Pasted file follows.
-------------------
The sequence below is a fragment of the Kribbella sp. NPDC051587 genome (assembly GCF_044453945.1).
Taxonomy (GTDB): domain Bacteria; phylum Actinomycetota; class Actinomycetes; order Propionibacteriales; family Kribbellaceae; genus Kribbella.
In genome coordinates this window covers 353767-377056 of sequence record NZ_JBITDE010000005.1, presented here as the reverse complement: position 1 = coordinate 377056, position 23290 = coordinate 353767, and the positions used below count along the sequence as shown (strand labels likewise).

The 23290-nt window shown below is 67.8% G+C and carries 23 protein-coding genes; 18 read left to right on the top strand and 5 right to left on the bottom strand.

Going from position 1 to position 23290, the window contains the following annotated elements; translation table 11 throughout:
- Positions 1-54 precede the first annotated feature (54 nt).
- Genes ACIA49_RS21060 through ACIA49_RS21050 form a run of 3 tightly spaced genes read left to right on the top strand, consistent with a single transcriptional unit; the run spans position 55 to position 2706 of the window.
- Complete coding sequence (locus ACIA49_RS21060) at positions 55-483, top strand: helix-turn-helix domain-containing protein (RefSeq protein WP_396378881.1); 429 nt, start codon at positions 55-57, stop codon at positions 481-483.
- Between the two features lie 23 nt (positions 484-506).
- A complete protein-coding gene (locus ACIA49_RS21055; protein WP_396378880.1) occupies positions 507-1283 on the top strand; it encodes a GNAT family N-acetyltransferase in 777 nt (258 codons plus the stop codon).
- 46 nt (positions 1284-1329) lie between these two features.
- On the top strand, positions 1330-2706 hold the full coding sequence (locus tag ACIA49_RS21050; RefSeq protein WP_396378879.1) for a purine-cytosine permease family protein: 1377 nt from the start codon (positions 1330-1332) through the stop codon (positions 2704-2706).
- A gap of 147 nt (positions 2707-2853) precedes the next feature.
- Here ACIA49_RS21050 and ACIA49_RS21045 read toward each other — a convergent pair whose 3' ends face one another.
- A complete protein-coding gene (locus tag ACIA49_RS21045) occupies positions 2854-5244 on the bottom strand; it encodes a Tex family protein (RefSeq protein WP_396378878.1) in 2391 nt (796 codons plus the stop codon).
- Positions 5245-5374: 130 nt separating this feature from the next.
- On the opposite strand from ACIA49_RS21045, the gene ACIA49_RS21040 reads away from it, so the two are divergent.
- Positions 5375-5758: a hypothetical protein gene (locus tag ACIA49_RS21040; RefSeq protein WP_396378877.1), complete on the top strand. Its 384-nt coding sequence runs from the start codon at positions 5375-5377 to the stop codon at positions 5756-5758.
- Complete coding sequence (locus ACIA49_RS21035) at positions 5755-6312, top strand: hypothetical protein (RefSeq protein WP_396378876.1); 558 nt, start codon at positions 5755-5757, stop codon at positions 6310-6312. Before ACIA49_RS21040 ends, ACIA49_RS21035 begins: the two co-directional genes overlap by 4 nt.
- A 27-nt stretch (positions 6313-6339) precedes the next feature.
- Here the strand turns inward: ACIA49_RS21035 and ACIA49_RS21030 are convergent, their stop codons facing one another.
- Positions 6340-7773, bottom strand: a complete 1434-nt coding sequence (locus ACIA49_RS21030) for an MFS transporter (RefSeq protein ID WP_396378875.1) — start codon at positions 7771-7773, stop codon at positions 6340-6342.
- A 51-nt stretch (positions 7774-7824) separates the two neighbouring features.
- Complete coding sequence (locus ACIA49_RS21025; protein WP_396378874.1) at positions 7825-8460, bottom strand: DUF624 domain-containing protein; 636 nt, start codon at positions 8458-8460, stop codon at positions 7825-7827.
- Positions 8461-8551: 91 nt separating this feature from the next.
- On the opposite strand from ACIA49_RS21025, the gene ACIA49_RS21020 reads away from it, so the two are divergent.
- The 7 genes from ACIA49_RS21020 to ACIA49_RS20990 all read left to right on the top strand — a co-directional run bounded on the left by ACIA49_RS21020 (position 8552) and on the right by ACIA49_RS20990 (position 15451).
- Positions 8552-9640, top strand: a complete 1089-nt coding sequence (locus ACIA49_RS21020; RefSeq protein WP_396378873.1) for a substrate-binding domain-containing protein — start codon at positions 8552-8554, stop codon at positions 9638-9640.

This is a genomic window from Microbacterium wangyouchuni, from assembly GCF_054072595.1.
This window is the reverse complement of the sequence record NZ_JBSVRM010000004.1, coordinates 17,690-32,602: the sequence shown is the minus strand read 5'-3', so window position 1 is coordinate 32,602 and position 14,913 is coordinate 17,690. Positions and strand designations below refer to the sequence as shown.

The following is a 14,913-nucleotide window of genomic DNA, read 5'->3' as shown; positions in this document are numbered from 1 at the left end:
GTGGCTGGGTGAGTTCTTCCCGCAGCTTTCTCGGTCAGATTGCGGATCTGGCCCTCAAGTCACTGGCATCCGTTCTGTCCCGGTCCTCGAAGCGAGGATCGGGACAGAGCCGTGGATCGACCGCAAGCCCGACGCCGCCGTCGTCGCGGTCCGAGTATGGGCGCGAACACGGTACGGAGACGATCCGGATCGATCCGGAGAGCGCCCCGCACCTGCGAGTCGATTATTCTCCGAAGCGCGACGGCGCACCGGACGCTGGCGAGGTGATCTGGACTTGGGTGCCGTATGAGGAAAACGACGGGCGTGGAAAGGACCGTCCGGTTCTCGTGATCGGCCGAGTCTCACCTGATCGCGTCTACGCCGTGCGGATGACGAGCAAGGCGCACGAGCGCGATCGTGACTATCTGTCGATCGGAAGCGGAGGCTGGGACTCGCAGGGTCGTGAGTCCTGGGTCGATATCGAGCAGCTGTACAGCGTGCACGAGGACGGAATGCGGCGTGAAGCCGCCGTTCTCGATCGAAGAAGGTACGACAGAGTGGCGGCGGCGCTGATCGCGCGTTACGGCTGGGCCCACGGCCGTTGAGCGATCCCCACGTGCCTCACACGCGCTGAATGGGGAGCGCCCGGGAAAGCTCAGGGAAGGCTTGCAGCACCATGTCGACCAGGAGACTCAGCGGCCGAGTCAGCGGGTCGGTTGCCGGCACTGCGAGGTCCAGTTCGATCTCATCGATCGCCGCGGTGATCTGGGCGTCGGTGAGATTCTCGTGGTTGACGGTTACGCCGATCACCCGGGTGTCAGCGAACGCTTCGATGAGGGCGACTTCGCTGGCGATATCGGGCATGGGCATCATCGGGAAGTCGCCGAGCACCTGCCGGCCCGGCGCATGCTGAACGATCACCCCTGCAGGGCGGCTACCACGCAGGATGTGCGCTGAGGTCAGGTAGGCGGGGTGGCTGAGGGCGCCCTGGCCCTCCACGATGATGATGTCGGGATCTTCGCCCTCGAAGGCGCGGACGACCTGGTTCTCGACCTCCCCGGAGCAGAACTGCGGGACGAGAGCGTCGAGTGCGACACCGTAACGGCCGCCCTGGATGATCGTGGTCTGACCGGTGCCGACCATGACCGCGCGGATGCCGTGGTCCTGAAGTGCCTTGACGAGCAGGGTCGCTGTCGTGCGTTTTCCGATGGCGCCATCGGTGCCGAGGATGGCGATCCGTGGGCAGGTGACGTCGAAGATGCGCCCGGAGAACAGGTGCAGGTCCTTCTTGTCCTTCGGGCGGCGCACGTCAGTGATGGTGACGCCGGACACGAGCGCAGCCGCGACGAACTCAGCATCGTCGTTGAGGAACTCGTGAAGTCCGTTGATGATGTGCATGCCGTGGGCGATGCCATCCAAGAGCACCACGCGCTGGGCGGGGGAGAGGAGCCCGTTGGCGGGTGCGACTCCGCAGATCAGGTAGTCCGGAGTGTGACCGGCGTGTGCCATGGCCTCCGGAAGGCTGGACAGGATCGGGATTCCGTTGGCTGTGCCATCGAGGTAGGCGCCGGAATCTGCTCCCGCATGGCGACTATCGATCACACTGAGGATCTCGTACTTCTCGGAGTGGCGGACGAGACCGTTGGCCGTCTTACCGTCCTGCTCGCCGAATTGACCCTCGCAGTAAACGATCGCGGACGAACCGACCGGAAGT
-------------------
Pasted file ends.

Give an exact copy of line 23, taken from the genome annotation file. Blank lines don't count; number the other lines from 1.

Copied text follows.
- A 51-nt stretch (positions 7774-7824) separates the two neighbouring features.